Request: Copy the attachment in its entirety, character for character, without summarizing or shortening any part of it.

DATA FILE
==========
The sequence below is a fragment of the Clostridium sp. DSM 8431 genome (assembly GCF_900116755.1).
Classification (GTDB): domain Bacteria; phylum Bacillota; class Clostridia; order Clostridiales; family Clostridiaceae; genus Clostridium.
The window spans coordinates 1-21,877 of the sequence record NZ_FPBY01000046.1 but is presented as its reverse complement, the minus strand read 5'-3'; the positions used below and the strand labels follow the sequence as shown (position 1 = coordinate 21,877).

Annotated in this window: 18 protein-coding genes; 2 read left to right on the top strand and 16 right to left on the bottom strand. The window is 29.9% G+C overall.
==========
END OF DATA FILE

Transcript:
The sequence below is a fragment of the Clostridium sp. DSM 8431 genome (assembly GCF_900116755.1).
Classification (GTDB): domain Bacteria; phylum Bacillota; class Clostridia; order Clostridiales; family Clostridiaceae; genus Clostridium.
The window spans coordinates 1-21,877 of the sequence record NZ_FPBY01000046.1 but is presented as its reverse complement, the minus strand read 5'-3'; the positions used below and the strand labels follow the sequence as shown (position 1 = coordinate 21,877).

Annotated in this window: 18 protein-coding genes; 2 read left to right on the top strand and 16 right to left on the bottom strand. The window is 29.9% G+C overall.